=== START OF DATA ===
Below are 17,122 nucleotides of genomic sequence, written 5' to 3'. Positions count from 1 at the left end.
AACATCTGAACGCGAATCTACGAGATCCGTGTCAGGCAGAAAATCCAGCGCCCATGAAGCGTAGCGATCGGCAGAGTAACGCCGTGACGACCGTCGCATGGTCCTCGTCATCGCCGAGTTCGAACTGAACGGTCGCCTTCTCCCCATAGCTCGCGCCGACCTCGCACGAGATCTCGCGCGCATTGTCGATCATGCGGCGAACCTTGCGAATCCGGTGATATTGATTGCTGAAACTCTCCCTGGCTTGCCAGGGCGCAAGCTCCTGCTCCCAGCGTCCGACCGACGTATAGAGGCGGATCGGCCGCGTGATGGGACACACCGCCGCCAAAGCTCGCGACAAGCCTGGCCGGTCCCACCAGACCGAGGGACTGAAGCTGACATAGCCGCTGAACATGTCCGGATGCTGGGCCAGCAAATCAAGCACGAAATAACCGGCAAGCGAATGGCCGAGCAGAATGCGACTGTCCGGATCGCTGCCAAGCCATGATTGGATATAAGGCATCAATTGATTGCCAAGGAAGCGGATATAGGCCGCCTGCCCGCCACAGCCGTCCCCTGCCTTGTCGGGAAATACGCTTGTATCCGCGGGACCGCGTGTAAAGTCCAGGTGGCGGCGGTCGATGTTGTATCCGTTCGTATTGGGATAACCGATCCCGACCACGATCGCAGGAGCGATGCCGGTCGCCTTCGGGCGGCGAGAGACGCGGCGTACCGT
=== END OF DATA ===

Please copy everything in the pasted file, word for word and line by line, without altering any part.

Below are 17,122 nucleotides of genomic sequence, written 5' to 3'. Positions count from 1 at the left end.
AACATCTGAACGCGAATCTACGAGATCCGTGTCAGGCAGAAAATCCAGCGCCCATGAAGCGTAGCGATCGGCAGAGTAACGCCGTGACGACCGTCGCATGGTCCTCGTCATCGCCGAGTTCGAACTGAACGGTCGCCTTCTCCCCATAGCTCGCGCCGACCTCGCACGAGATCTCGCGCGCATTGTCGATCATGCGGCGAACCTTGCGAATCCGGTGATATTGATTGCTGAAACTCTCCCTGGCTTGCCAGGGCGCAAGCTCCTGCTCCCAGCGTCCGACCGACGTATAGAGGCGGATCGGCCGCGTGATGGGACACACCGCCGCCAAAGCTCGCGACAAGCCTGGCCGGTCCCACCAGACCGAGGGACTGAAGCTGACATAGCCGCTGAACATGTCCGGATGCTGGGCCAGCAAATCAAGCACGAAATAACCGGCAAGCGAATGGCCGAGCAGAATGCGACTGTCCGGATCGCTGCCAAGCCATGATTGGATATAAGGCATCAATTGATTGCCAAGGAAGCGGATATAGGCCGCCTGCCCGCCACAGCCGTCCCCTGCCTTGTCGGGAAATACGCTTGTATCCGCGGGACCGCGTGTAAAGTCCAGGTGGCGGCGGTCGATGTTGTATCCGTTCGTATTGGGATAACCGATCCCGACCACGATCGCAGGAGCGATGCCGGTCGCCTTCGGGCGGCGAGAGACGCGGCGTACCGT